Thanks to a GunBroker seller (Ed at Lear Firearms in NH) who unearthed a pair of Kareen Compacts and was kind enough to share detailed pictures with me, we have a lot more information on those guns now.
The Kareen Compact is a bit of a unicorn, and a mysterious one at that. Not quite as rare as the IMI 9mm Revolver or 945 Compact, but probably about as rare as the transitional Baraks, which is saying something. Until now, I had only seen one other. More info after the break!
This particular seller had two Kareen Compacts. The first was a two-tone model. The two-tone was marked with a 1996 serial number, and looked like a Kareen MkII “transitional” gun (note the rear slide cut, which is a two-cut rather than curved like the original MkII). The second gun was a brushed-steel model (pictured above the break). The brushed-steel gun had a 1994 serial number, and looked like a standard Kareen MkII gun.
Also worth noting is that the brushed-steel gun had a two-piece full-length guide rod, much like the Arcus 94C and FM Detective guns. Why the later two-tone gun uses a standard short guide rod is a bit of a mystery – it could be an after-market retrofit, or perhaps KSN didn’t have the full-length guide rods available at the time. As you might expect, the rubber combat-style grips on both guns look like they’ve seen better days – Century or downstream resellers tended to pull the grips and replace them with bog-standard BHP panels.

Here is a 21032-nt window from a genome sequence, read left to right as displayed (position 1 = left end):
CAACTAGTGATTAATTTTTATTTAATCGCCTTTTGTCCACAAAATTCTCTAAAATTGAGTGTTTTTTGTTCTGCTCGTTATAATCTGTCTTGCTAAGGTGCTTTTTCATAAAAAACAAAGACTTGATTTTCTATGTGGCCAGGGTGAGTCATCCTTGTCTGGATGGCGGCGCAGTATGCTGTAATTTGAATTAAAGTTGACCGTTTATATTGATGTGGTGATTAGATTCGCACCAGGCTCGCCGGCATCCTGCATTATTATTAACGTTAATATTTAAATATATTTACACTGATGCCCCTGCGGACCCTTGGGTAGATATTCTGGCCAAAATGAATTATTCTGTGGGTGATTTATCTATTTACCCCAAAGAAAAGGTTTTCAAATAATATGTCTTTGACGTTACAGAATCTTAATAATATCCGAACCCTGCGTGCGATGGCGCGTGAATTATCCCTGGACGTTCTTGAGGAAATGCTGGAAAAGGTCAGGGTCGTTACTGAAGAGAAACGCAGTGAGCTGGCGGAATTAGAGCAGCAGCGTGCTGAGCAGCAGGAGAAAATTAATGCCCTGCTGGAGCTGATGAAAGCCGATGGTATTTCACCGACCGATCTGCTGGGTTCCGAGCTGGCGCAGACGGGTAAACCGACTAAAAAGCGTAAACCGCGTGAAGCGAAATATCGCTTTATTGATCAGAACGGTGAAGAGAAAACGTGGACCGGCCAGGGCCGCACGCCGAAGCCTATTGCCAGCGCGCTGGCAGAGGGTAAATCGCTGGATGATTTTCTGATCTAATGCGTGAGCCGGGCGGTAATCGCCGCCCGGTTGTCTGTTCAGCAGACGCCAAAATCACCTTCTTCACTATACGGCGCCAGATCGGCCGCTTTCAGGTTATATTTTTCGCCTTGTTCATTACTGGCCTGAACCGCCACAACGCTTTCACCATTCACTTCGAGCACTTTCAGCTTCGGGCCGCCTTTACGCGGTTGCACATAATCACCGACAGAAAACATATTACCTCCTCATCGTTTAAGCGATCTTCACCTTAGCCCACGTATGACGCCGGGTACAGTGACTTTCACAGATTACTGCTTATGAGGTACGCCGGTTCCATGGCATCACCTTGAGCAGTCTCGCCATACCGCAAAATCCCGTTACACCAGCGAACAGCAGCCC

The exciting thing is that just having these pictures tells us a lot about these otherwise mysterious guns. What do we now know?
First, we can narrow down the end of the transitional MkII period to 1996. There are MkIII guns dated 1996, so we now know that the transition must have happened during that year.
Second, we also know that there are multiple kinds of Kareen Compacts. Was there a MkIII? Never heard of one, but now we know it’s not impossible.
Third, we also know that the Kareen Compact was not a single production run. The relative rarity of these guns has led me to speculate that they were a very limited, single-time run, but now we have evidence that these guns were produced in 1994 and 1996. That means there’s at least the possibility that there are more out there waiting to be imported. Perhaps we’ll see a bunch of police surplus guns suddenly pop on the market for a limited time, much like what happened with the BUL Storm Compact.
Fourth, CAI mismarked both these guns as standard MkIIs. That’s not necessarily their fault – after all, “MkII” is what’s written on the slide – but it also means that there may be Kareen Compacts out there that are mislabeled. Definitely look closely at any MkII or MkIII that you see – it could be a hidden gem of a Compact.